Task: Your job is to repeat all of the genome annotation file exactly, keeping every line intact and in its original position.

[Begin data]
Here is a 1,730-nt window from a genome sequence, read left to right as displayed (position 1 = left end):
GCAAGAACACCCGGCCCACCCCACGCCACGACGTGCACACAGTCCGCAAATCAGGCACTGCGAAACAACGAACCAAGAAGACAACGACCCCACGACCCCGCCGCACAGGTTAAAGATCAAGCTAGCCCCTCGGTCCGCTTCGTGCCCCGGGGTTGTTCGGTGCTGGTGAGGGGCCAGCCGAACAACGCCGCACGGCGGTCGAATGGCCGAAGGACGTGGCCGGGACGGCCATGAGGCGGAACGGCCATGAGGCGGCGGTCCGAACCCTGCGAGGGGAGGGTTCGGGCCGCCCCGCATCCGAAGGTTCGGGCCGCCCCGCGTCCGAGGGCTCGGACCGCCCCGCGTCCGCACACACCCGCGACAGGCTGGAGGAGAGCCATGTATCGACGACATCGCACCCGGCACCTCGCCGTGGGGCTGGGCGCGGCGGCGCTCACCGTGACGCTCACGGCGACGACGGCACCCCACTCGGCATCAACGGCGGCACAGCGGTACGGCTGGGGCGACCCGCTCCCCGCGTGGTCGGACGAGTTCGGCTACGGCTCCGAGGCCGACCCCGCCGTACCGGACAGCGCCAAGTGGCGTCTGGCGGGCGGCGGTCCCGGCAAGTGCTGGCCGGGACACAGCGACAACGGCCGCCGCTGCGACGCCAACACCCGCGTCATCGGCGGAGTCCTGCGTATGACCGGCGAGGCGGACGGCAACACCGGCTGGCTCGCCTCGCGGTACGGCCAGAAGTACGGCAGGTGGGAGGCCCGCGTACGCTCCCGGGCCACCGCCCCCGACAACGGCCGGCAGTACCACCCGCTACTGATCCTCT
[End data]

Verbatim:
Here is a 1,730-nt window from a genome sequence, read left to right as displayed (position 1 = left end):
GCAAGAACACCCGGCCCACCCCACGCCACGACGTGCACACAGTCCGCAAATCAGGCACTGCGAAACAACGAACCAAGAAGACAACGACCCCACGACCCCGCCGCACAGGTTAAAGATCAAGCTAGCCCCTCGGTCCGCTTCGTGCCCCGGGGTTGTTCGGTGCTGGTGAGGGGCCAGCCGAACAACGCCGCACGGCGGTCGAATGGCCGAAGGACGTGGCCGGGACGGCCATGAGGCGGAACGGCCATGAGGCGGCGGTCCGAACCCTGCGAGGGGAGGGTTCGGGCCGCCCCGCATCCGAAGGTTCGGGCCGCCCCGCGTCCGAGGGCTCGGACCGCCCCGCGTCCGCACACACCCGCGACAGGCTGGAGGAGAGCCATGTATCGACGACATCGCACCCGGCACCTCGCCGTGGGGCTGGGCGCGGCGGCGCTCACCGTGACGCTCACGGCGACGACGGCACCCCACTCGGCATCAACGGCGGCACAGCGGTACGGCTGGGGCGACCCGCTCCCCGCGTGGTCGGACGAGTTCGGCTACGGCTCCGAGGCCGACCCCGCCGTACCGGACAGCGCCAAGTGGCGTCTGGCGGGCGGCGGTCCCGGCAAGTGCTGGCCGGGACACAGCGACAACGGCCGCCGCTGCGACGCCAACACCCGCGTCATCGGCGGAGTCCTGCGTATGACCGGCGAGGCGGACGGCAACACCGGCTGGCTCGCCTCGCGGTACGGCCAGAAGTACGGCAGGTGGGAGGCCCGCGTACGCTCCCGGGCCACCGCCCCCGACAACGGCCGGCAGTACCACCCGCTACTGATCCTCT